"Women haven't been in the kitchen in a long ass fucking time and women have been enjoying video games for a long time too."
At some point while perusing around Twitter I came across the website Not In The Kitchen Anymore (NKA). NKA reveals the side of the gaming community that is often hateful, offensive, and sexist. The side that the majority of us gamers despise yet it continues to exist. Of course my curiosity was peaked. I wanted to know more so I sat down and had a little chat with the sites creator, Jenny Haniver.
Not In The Kitchen Anymore stemmed from a college project. While working on her Bachelor's Degree in Fine Arts Jenny was given an assignment to create a physical representation of a social issue. Thinking of an issue that effected her personally was easy, "Since playing online I noticed getting into lobbies, as soon as I started using my mic and people realized I was a girl I would get flack."
Jenny recorded audio of her interactions with other gamers (mostly male), printed out giant banners of quotes from said audio, and created a welded sculpture holding two Xbox controllers. Pick up the pink controller, put some headphones on, and experience an online game from the perspective of a female; pick up the blue controller and hear a game from the male perspective.
Image from NKA.
About a year ago, Jenny expanded on her project and started Not In The Kitchen Anymore. Take away the physicality of her installation and ba-da-bing you've got one excellent website: recordings (and transcripts) of gamers acting like complete ass hats and the casual, nonchalant replies from Jenny. In fact, it often doesn't even seem to faze Jenny, she just keeps playing. "I will play even after someone says they want to rape me or refers to me as an it." In the worst case she says she just gets tired. "I get so tired sometimes because all I want to do is play the game."
For many it's not so easy to shrug off. The banter between gamers has gone beyond trash talking to a point where legalities kick in. Most women who have ever played a game online have been unfortunate enough to experience some form of sexual harassment. A majority of female gamers have also been exposed to some shit head threatening to stalk, kill, or rape them. One of the worst clips I've heard on NKA catches a gamer saying this: "JENNY. Let me fuck you in your goddamn ass and rape the shit outta you," continuing with "I’m gonna pull your goddamn pants down, and start butt-fuckin’ you," and finally "I’m gonna fuckin’ finger the shit out of your pussy ’til it bleeds."
FUCK YOU, asshole.
Again, Jenny unfazed. But what does she really think? Simply put, she says "There's no need for that shit." Jenny deals with this buffoonery on a daily basis because it's part of running the website. She doesn't mute or block people because it's part of what she does. "It's kind of my social experiment. I have to submit myself to this shit for the good of the cause, I guess." And it's working. NKA is getting a lot of attention from some pretty big names. BBC, Kotaku, and PAX East to name a few.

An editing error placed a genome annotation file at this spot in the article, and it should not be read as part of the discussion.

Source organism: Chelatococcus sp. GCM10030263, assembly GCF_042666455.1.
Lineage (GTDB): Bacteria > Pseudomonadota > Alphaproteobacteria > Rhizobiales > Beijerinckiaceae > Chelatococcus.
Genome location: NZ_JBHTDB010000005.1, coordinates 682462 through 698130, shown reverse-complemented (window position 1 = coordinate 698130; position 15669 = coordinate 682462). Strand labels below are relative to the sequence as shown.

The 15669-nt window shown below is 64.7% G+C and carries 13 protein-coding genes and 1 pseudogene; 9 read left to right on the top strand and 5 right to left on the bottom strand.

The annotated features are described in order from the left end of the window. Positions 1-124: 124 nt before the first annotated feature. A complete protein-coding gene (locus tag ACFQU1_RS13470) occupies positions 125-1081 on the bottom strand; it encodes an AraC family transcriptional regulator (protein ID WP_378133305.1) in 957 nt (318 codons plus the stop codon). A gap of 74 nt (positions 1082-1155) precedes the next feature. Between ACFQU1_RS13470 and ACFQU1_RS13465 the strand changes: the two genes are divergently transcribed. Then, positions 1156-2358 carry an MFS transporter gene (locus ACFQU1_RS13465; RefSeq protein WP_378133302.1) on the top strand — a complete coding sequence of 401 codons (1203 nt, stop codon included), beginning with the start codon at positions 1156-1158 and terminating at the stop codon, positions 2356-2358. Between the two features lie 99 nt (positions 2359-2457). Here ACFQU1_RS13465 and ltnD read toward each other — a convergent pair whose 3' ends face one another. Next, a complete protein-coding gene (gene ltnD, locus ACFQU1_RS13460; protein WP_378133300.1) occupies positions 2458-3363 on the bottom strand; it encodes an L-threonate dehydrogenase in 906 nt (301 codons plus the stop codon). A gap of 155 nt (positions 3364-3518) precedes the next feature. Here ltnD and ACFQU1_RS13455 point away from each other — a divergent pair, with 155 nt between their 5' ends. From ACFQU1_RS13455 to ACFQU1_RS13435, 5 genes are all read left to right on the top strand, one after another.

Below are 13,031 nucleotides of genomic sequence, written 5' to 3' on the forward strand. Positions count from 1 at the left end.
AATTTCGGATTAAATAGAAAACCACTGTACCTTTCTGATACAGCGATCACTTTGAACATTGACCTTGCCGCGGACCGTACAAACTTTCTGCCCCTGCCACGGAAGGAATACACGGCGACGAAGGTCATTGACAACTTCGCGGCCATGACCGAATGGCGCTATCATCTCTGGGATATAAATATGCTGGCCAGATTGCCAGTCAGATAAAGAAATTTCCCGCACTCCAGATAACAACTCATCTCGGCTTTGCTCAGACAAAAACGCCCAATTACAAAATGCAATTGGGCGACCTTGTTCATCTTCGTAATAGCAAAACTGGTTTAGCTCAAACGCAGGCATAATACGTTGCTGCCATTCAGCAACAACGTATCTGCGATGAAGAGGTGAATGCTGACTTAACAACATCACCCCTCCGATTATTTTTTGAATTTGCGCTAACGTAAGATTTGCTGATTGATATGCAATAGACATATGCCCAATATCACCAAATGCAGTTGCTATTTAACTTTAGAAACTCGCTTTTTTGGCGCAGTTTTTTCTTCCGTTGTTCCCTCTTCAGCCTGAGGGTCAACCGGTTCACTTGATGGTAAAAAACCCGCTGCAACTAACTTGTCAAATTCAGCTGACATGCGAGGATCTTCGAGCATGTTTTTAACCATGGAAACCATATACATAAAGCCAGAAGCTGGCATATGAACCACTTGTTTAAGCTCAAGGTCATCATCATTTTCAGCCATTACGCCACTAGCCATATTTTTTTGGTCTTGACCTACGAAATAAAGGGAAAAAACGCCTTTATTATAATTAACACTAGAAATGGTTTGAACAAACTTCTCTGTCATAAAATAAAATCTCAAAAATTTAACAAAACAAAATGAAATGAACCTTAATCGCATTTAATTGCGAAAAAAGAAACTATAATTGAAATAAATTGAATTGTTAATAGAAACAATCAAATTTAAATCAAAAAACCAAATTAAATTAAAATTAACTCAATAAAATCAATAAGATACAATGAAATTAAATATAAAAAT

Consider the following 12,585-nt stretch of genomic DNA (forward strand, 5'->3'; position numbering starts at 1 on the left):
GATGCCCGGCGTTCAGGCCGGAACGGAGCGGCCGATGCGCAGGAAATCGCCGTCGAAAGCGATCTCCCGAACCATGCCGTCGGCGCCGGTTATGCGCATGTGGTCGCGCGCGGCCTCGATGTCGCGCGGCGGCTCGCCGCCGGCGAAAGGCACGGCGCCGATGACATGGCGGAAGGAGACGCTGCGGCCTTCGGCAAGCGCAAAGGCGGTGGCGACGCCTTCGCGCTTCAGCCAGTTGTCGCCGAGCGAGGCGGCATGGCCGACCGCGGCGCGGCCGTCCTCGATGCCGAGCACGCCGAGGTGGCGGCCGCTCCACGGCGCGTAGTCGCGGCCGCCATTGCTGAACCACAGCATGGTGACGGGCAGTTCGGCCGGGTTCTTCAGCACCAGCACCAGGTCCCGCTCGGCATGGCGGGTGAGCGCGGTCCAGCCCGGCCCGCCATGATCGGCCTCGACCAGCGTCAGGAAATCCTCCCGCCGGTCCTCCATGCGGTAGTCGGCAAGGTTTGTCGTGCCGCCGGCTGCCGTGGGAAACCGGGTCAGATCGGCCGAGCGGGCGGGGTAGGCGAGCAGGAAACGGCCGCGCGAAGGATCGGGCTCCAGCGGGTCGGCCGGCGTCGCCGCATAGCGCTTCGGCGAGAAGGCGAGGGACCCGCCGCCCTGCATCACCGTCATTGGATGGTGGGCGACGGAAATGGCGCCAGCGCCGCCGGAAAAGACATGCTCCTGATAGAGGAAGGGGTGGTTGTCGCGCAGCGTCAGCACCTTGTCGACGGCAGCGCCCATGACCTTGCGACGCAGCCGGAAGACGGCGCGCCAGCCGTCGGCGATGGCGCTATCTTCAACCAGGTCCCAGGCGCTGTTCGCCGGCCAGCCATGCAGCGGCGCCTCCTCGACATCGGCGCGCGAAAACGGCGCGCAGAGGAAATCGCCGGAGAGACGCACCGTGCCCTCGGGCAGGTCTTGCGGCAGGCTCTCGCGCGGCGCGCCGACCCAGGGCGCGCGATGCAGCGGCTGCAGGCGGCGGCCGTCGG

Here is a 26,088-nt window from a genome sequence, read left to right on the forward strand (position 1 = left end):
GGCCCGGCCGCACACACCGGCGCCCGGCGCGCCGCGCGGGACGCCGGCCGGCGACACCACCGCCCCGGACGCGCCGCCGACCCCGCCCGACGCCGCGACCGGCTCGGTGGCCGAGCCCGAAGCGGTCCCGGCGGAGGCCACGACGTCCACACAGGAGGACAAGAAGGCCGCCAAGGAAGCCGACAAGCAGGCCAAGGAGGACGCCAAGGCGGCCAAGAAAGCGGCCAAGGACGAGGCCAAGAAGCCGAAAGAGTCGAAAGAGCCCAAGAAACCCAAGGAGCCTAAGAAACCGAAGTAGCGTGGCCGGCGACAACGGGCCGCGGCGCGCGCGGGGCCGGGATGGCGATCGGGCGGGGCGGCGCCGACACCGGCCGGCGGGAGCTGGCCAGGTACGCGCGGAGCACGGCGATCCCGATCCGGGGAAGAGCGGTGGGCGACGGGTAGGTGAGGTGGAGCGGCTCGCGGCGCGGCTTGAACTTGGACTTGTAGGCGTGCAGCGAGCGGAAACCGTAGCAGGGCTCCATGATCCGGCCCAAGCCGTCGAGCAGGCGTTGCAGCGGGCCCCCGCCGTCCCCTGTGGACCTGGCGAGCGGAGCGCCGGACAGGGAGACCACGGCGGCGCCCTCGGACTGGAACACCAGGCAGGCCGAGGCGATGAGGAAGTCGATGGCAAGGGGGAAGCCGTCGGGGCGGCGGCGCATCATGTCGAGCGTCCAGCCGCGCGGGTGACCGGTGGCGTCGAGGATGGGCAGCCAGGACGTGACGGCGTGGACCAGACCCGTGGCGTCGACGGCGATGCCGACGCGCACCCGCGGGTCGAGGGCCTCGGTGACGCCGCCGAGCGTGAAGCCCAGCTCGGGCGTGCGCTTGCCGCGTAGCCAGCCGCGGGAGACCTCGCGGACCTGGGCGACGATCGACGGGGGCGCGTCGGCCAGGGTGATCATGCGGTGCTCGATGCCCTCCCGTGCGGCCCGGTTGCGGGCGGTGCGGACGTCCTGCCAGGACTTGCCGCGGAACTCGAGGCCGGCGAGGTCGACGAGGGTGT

PAX East N00dz or GTFO: Harassment in Online Gaming Panel
I asked Jenny what she would suggest for females experiencing sexual harassment online. At first she hesitated, saying she was a bad example for this. However, clearly not true. I see her as a great example for female gamers as she is exposing an issue we can all relate to; she's doing something about it. So, she tells me "First of all to remember these guys are a bunch of morons, take everything they're saying not with not just a grain of salt but an entire fucking shaker," "It's not worth your energy getting upset over these people," "Laugh at them."
For some of us it's easy to laugh for others it's easier to cry. Totally kidding, but if the harassment gets so bad that you need to mute someone, do it. "The mute button is there for a reason. The problem's not solved but it's not there for the moment, you no longer have to hear it for the moment." Jenny also suggests to "take the time to file complaints." "If you don't use the system it's not going to work."
And who knows if it works. But, at least you're doing something and something is better than nothing. Beyond the individual Jenny believes gaming developers can have a better complaint system in place. "From my experience I've reported people who have said some pretty graphic things to me and a few days later they're still on Xbox Live."
Let's get on that now.
It was great talking to Jenny and it only made me appreciate NKA even more. As long as there are fucktards on XBL Jenny will be there pointing them out. So what's next for the website? "My ideal situation would be going to universities and speaking as a guest speaker for video game developers [or in] any type of classes on social or women's issues. I really enjoy public speaking and want to spread the word on this topic."
Please do Jenny, and let me know when you're speaking in Minnesota.